Analysis: Syria is the new Sinai (JERUSALEM POST) By YAAKOV KATZ 06/29/12)
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A few weeks ago, Syrian civilians broke into a UN peacekeeping post
along the border with Israel.
The civilians came to steal supplies, but in Israel, the event –
which would have been unheard of a year ago – was noted with extreme
interest as another sign that President Bashar Assad was losing
control over his country.
An even further sign is the increase in the number of land mines
being dug up by Syrian civilians near the border and thrown into
Israel. Since the beginning of the year, six mines have been thrown
into the country, compared to two in 2011 and zero the year before.
All of this adds up to a dire assessment within the IDF Northern
Command that Syria is on its way to becoming something of a “hybrid”
state where Assad will continue to control some parts – particularly
main metropolitan areas like Damascus and Aleppo – but will lose
control over other parts like Hauran, an area in the southwest along
the border with Israel.
For this reason, the IDF refrains from issuing straightforward
predictions of when Assad will or might fall. Predictions like
Defense Minister Ehud Barak’s, back in January, that Assad would
fall “within weeks,” are dismissed as nonsense.
Instead, the IDF is focused on preparing for scenarios it believes
could evolve over the coming months, with an eye on the increase in
the presence of global jihad elements in Syria and their potential
involvement in attacks against Israel.
The change for the IDF is significant.
One place where that change is apparent is along a section of the
border in the central Golan Heights where for years the IDF had
invested in creating obstacles to prevent Syrian tanks from crossing
into the country.
Today, the military is creating obstacles aimed at preventing people
from infiltrating the border, as part of an understanding that the
new threat is one of guerrillas and terrorism.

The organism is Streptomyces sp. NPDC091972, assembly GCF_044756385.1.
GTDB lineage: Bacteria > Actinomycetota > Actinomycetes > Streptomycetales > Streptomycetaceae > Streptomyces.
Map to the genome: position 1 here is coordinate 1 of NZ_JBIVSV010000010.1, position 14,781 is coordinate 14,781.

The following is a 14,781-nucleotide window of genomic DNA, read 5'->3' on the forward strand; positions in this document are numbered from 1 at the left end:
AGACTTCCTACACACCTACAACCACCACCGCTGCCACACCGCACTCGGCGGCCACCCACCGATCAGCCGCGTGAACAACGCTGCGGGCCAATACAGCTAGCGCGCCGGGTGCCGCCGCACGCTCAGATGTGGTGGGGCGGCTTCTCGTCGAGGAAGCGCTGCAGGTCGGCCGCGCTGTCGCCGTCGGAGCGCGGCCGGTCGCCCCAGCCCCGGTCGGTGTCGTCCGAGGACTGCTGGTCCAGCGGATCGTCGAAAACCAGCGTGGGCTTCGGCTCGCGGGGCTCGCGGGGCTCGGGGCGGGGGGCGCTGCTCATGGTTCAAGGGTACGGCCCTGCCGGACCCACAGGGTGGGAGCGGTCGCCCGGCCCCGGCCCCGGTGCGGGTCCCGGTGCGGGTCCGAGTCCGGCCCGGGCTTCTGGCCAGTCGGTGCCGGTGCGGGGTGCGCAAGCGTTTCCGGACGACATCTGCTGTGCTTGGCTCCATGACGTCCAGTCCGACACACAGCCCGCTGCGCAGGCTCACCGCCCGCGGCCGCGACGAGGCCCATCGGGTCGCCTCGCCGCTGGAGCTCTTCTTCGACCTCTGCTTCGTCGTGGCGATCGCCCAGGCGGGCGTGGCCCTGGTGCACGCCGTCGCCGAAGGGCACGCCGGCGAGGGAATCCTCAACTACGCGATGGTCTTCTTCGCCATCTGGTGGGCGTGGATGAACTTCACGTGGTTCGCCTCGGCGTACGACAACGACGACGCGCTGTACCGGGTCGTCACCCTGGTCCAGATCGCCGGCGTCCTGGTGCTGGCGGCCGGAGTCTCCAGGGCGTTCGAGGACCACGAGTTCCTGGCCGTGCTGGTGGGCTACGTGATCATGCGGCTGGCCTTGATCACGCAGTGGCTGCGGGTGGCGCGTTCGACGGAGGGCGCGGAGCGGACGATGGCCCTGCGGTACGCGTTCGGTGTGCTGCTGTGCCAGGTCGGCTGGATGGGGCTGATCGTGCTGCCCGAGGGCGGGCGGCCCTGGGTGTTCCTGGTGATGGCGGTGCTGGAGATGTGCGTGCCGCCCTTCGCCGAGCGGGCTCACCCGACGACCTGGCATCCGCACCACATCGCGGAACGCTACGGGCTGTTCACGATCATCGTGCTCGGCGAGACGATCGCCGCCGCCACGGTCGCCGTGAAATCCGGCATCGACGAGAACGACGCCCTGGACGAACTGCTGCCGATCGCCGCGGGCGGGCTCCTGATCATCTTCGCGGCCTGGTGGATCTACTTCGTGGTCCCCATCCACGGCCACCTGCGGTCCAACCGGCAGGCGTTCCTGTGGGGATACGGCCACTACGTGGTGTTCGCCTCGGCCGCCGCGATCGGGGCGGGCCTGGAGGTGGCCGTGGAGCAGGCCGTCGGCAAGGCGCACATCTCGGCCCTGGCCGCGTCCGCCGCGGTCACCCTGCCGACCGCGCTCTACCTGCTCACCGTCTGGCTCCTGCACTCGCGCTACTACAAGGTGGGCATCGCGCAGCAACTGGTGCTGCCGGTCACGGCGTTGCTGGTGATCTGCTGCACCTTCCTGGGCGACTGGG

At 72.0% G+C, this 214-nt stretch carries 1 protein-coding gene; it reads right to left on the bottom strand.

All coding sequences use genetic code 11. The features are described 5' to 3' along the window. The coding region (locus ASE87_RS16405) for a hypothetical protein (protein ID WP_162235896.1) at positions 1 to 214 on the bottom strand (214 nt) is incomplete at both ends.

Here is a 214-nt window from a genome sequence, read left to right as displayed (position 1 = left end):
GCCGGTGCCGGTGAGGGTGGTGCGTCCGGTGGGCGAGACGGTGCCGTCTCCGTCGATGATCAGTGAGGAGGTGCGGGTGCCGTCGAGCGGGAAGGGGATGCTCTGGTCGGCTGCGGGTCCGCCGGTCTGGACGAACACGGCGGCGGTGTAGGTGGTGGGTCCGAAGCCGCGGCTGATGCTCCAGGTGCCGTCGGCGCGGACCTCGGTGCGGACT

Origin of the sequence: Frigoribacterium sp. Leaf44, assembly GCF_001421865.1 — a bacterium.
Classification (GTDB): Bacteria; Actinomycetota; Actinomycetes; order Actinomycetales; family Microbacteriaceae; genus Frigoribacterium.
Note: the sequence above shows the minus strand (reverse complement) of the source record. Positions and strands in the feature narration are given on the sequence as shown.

This is a lesson from what has happened along one of the country’s
other active fronts today – the Sinai, which also used to be under
the control of a regime (Hosni Mubarak) but today is a lawless
territory where terrorists appear to run free.
The downing of a Turkish fighter jet last week is an example of how
complicated the situation is today in Syria.
On the one hand, the air defense systems are on high alert and at a
relatively high professional level – one of the reasons the West is
wary of military intervention. On the other hand, the military is
facing massive defections, lack of intelligence and command-and-
control problems in its battle against rebel forces.
According to Israeli estimates, around 12,000 soldiers and officers
have already defected. While the number is significant, it is not
enough to have a major impact on a military of nearly 400,000.
The military is also overworked. Officers in the Syrian army, for
example, used to work 9-to-5 jobs with a two-hour break in the middle
of the day. Nowadays, they are in operations around the clock, and
many have not been home for several months.
The fighting between rebels and the military is not yet directly
along the border with Israel, but it is not far, reaching places like
Deraa – a mere 11 km. from Israel.
For the time being, the IDF does not believe that Assad’s forces will
do something along the border to attack Israel. On the contrary – all
indications are that Assad wants to keep the border quiet out of fear
that a distraction will prevent him from quelling the rebels.
This was evident on Nakba Day in May, when Syrian military forces
were seen stopping protesters from approaching the border. If Assad
wanted to get Israel involved, he would have let them through.
Another example occurred a few weeks ago, when he replaced a number
of commanders along the border. Discipline was apparently down in
some of the units, and new officers were brought in to tighten things
up. (© 1995-2011, The Jerusalem Post 06/29/12)
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